"Have you considered the possibility that if your actions caused Mr. Mehta to suffer consequences in his employment, you’d be subjecting yourself and/or your organization to liability? That’s potentially unwise to your organization’s self-sufficiency, surviival (sic) and mission."
In addition, he suggested I was setting "a poor example for families"…
Whatever the total content of the email was, it is clear that at least one school board member recognized that such correspondence could have the result of Mr. Mehta being fired. And this gets to the heart of the reason I’m addressing this. In this same article Ms. Higgins writes:
Of course, teachers have a First Amendment right to blog or speak publicly about anything they want. And parents have every right not to have their children in the classroom under the tutelage of someone whose publicly articulated views they find fallacious and deeply troubling. Having a First Amendment right to speak freely does not guarantee public approval or public silence. And the public response may be that parents choose not to have their children in the class of those who espouse views that parents find foolish and destructive.
Parents have a justifiable concern that the personal views of teachers may find their way into the classroom, either through curricular choices or classroom commentary. Those parents who want nothing more than that their children will believe in God may find someone whose mission in life is to persuade young people to reject a belief in God to be a poor role model.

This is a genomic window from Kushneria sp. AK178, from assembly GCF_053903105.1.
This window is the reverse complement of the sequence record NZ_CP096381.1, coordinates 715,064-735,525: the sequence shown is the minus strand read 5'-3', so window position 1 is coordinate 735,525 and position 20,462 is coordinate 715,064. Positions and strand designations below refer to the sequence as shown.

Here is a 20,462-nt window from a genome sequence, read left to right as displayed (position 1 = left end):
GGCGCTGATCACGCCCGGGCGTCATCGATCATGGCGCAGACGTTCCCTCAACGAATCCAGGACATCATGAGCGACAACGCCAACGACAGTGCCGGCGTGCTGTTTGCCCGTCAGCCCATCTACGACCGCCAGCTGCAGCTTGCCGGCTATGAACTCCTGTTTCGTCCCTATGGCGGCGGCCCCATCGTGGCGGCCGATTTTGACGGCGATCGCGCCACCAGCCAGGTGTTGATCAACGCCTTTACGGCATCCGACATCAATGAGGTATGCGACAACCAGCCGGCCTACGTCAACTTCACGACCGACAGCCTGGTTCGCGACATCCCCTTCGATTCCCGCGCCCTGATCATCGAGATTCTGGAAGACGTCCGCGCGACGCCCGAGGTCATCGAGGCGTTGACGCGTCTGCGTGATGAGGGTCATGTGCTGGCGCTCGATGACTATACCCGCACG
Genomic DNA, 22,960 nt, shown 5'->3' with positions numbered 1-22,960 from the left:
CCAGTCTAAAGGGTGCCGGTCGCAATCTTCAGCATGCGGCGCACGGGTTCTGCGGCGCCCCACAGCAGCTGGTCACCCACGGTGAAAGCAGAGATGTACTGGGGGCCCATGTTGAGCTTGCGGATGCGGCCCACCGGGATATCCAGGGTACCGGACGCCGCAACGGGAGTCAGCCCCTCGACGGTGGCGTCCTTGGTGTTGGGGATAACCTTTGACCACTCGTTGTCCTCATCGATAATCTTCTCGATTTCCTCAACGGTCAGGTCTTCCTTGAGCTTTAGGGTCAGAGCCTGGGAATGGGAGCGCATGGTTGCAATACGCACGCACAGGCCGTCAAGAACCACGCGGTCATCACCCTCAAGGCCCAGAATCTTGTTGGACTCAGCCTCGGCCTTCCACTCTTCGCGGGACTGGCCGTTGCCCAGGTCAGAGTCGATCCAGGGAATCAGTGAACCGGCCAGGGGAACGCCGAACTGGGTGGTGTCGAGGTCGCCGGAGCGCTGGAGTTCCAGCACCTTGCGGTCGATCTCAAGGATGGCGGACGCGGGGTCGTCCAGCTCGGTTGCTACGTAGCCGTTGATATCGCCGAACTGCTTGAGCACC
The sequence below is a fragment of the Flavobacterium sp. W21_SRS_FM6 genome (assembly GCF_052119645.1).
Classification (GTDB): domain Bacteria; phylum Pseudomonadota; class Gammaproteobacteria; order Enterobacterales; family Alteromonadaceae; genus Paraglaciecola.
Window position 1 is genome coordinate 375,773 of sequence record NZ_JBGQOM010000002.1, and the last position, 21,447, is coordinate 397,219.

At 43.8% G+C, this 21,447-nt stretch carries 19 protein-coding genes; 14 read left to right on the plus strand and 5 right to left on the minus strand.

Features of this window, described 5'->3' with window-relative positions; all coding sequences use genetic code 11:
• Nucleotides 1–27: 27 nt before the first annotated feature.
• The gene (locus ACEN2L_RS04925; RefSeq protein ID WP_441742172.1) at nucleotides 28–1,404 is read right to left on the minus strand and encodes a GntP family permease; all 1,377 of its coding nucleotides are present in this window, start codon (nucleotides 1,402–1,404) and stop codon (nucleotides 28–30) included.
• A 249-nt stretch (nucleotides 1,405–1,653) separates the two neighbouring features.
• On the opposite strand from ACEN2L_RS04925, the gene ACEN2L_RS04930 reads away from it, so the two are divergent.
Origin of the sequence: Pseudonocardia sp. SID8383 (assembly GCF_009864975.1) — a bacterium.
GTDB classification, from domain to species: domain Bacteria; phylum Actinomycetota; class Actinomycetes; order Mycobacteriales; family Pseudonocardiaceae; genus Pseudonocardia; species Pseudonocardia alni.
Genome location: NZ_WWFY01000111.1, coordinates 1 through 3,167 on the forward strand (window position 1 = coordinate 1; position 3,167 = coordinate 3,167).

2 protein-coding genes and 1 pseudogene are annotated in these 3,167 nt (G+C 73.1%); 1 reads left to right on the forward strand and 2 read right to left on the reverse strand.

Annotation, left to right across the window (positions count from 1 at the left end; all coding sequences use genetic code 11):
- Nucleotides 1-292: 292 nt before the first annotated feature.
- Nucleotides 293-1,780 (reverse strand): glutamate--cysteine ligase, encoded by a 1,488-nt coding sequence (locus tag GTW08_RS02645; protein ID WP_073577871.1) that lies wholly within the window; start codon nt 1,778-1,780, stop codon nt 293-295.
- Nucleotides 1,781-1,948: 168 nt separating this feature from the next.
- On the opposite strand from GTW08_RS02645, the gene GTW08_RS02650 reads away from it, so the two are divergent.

If you read this as a call to action, you are not alone. Indeed, I cannot imagine who could read this as anything but a call to action for conservative, Christian parents to do something. But what is that something? It would appear that she wants these parents to band together to somehow get Mr. Mehta removed from his position as a public school teacher. What other action could she be suggesting? Giving her the benefit of the doubt that she is not wishing her readers to do actual violence to Mr. Mehta, I just cannot see what she would want the parents who “have every right not to have their children in the classroom under the tutelage of someone whose publicly articulated views they find fallacious and deeply troubling” to actually do if not that. In Ms. Higgins’ own article she provided evidence that someone reading similar words would take that call to action to be getting Mr. Mehta fired from his job, so she is clearly aware that that is just how her words will be taken. Since she continued to use similar words in her article to the public as she did in her letter to the school administration (“He, of course, has a First Amendment right to write whatever he pleases on his blog ‘The Friendly Atheist’ during his free time, but it’s unfortunate that a role model for students would write some of the things he writes.” vs. “Of course, teachers have a First Amendment right to blog or speak publicly about anything they want. … Those parents who want nothing more than that their children will believe in God may find someone whose mission in life is to persuade young people to reject a belief in God to be a poor role model.”), it would be absurd to suggest that she did not understand how her words would be understood.